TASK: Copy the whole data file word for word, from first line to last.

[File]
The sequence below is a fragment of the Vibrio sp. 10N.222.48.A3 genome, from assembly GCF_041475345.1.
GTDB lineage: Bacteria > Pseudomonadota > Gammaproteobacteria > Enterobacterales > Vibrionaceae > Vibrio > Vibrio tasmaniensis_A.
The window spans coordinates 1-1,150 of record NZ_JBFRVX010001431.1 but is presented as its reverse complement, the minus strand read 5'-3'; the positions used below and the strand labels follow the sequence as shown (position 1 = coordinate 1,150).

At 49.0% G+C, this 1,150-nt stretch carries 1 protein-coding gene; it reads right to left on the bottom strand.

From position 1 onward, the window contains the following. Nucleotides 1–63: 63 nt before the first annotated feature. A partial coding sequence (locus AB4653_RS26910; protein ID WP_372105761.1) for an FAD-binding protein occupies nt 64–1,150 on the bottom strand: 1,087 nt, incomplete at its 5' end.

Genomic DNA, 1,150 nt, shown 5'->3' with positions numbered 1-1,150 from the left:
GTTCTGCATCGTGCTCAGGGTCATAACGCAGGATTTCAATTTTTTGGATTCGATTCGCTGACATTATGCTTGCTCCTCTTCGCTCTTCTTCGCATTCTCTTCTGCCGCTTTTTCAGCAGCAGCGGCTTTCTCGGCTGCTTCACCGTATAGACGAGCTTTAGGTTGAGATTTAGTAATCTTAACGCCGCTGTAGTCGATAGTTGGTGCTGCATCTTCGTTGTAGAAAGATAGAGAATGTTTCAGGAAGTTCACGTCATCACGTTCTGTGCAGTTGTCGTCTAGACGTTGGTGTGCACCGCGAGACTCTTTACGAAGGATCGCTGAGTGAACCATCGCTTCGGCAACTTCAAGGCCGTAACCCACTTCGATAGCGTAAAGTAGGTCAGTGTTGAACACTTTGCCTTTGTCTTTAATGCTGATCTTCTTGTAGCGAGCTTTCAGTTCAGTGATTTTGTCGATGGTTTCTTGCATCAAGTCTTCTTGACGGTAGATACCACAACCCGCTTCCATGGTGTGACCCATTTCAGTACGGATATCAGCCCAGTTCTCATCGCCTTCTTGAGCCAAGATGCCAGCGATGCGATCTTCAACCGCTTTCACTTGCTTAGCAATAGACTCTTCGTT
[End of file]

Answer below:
The sequence below is a fragment of the Vibrio sp. 10N.222.48.A3 genome, from assembly GCF_041475345.1.
GTDB lineage: Bacteria > Pseudomonadota > Gammaproteobacteria > Enterobacterales > Vibrionaceae > Vibrio > Vibrio tasmaniensis_A.
The window spans coordinates 1-1,150 of record NZ_JBFRVX010001431.1 but is presented as its reverse complement, the minus strand read 5'-3'; the positions used below and the strand labels follow the sequence as shown (position 1 = coordinate 1,150).

At 49.0% G+C, this 1,150-nt stretch carries 1 protein-coding gene; it reads right to left on the bottom strand.

From position 1 onward, the window contains the following. Nucleotides 1–63: 63 nt before the first annotated feature. A partial coding sequence (locus AB4653_RS26910; protein ID WP_372105761.1) for an FAD-binding protein occupies nt 64–1,150 on the bottom strand: 1,087 nt, incomplete at its 5' end.

Genomic DNA, 1,150 nt, shown 5'->3' with positions numbered 1-1,150 from the left:
GTTCTGCATCGTGCTCAGGGTCATAACGCAGGATTTCAATTTTTTGGATTCGATTCGCTGACATTATGCTTGCTCCTCTTCGCTCTTCTTCGCATTCTCTTCTGCCGCTTTTTCAGCAGCAGCGGCTTTCTCGGCTGCTTCACCGTATAGACGAGCTTTAGGTTGAGATTTAGTAATCTTAACGCCGCTGTAGTCGATAGTTGGTGCTGCATCTTCGTTGTAGAAAGATAGAGAATGTTTCAGGAAGTTCACGTCATCACGTTCTGTGCAGTTGTCGTCTAGACGTTGGTGTGCACCGCGAGACTCTTTACGAAGGATCGCTGAGTGAACCATCGCTTCGGCAACTTCAAGGCCGTAACCCACTTCGATAGCGTAAAGTAGGTCAGTGTTGAACACTTTGCCTTTGTCTTTAATGCTGATCTTCTTGTAGCGAGCTTTCAGTTCAGTGATTTTGTCGATGGTTTCTTGCATCAAGTCTTCTTGACGGTAGATACCACAACCCGCTTCCATGGTGTGACCCATTTCAGTACGGATATCAGCCCAGTTCTCATCGCCTTCTTGAGCCAAGATGCCAGCGATGCGATCTTCAACCGCTTTCACTTGCTTAGCAATAGACTCTTCGTT